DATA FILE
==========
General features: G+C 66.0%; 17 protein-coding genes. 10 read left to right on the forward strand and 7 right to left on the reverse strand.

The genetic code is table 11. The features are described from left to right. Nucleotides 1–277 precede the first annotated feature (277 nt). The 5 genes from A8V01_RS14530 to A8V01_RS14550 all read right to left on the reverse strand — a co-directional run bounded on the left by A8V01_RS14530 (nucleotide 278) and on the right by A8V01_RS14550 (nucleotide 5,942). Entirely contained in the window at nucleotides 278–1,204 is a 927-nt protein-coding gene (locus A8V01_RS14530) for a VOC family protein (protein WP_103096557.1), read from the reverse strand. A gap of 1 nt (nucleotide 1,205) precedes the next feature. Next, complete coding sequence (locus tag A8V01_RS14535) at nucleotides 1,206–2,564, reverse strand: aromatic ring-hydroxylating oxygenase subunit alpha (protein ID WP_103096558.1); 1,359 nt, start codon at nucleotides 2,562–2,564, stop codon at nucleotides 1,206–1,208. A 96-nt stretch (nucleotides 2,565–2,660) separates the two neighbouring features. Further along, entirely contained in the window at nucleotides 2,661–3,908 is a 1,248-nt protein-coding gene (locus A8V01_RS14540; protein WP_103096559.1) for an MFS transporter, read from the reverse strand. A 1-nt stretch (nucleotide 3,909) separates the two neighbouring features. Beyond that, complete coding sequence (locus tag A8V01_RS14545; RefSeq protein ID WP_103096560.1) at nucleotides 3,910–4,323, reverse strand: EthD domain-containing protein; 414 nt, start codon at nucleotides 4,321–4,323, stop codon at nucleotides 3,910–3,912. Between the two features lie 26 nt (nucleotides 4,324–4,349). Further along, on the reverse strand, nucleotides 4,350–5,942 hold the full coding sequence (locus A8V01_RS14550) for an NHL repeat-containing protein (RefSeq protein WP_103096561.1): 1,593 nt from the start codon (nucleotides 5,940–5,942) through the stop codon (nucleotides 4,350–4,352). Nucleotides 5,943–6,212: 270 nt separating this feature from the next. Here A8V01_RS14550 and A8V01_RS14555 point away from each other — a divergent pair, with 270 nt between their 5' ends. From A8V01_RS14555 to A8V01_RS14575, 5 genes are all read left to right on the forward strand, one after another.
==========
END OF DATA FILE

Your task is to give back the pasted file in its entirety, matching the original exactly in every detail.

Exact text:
General features: G+C 66.0%; 17 protein-coding genes. 10 read left to right on the forward strand and 7 right to left on the reverse strand.

The genetic code is table 11. The features are described from left to right. Nucleotides 1–277 precede the first annotated feature (277 nt). The 5 genes from A8V01_RS14530 to A8V01_RS14550 all read right to left on the reverse strand — a co-directional run bounded on the left by A8V01_RS14530 (nucleotide 278) and on the right by A8V01_RS14550 (nucleotide 5,942). Entirely contained in the window at nucleotides 278–1,204 is a 927-nt protein-coding gene (locus A8V01_RS14530) for a VOC family protein (protein WP_103096557.1), read from the reverse strand. A gap of 1 nt (nucleotide 1,205) precedes the next feature. Next, complete coding sequence (locus tag A8V01_RS14535) at nucleotides 1,206–2,564, reverse strand: aromatic ring-hydroxylating oxygenase subunit alpha (protein ID WP_103096558.1); 1,359 nt, start codon at nucleotides 2,562–2,564, stop codon at nucleotides 1,206–1,208. A 96-nt stretch (nucleotides 2,565–2,660) separates the two neighbouring features. Further along, entirely contained in the window at nucleotides 2,661–3,908 is a 1,248-nt protein-coding gene (locus A8V01_RS14540; protein WP_103096559.1) for an MFS transporter, read from the reverse strand. A 1-nt stretch (nucleotide 3,909) separates the two neighbouring features. Beyond that, complete coding sequence (locus tag A8V01_RS14545; RefSeq protein ID WP_103096560.1) at nucleotides 3,910–4,323, reverse strand: EthD domain-containing protein; 414 nt, start codon at nucleotides 4,321–4,323, stop codon at nucleotides 3,910–3,912. Between the two features lie 26 nt (nucleotides 4,324–4,349). Further along, on the reverse strand, nucleotides 4,350–5,942 hold the full coding sequence (locus A8V01_RS14550) for an NHL repeat-containing protein (RefSeq protein WP_103096561.1): 1,593 nt from the start codon (nucleotides 5,940–5,942) through the stop codon (nucleotides 4,350–4,352). Nucleotides 5,943–6,212: 270 nt separating this feature from the next. Here A8V01_RS14550 and A8V01_RS14555 point away from each other — a divergent pair, with 270 nt between their 5' ends. From A8V01_RS14555 to A8V01_RS14575, 5 genes are all read left to right on the forward strand, one after another.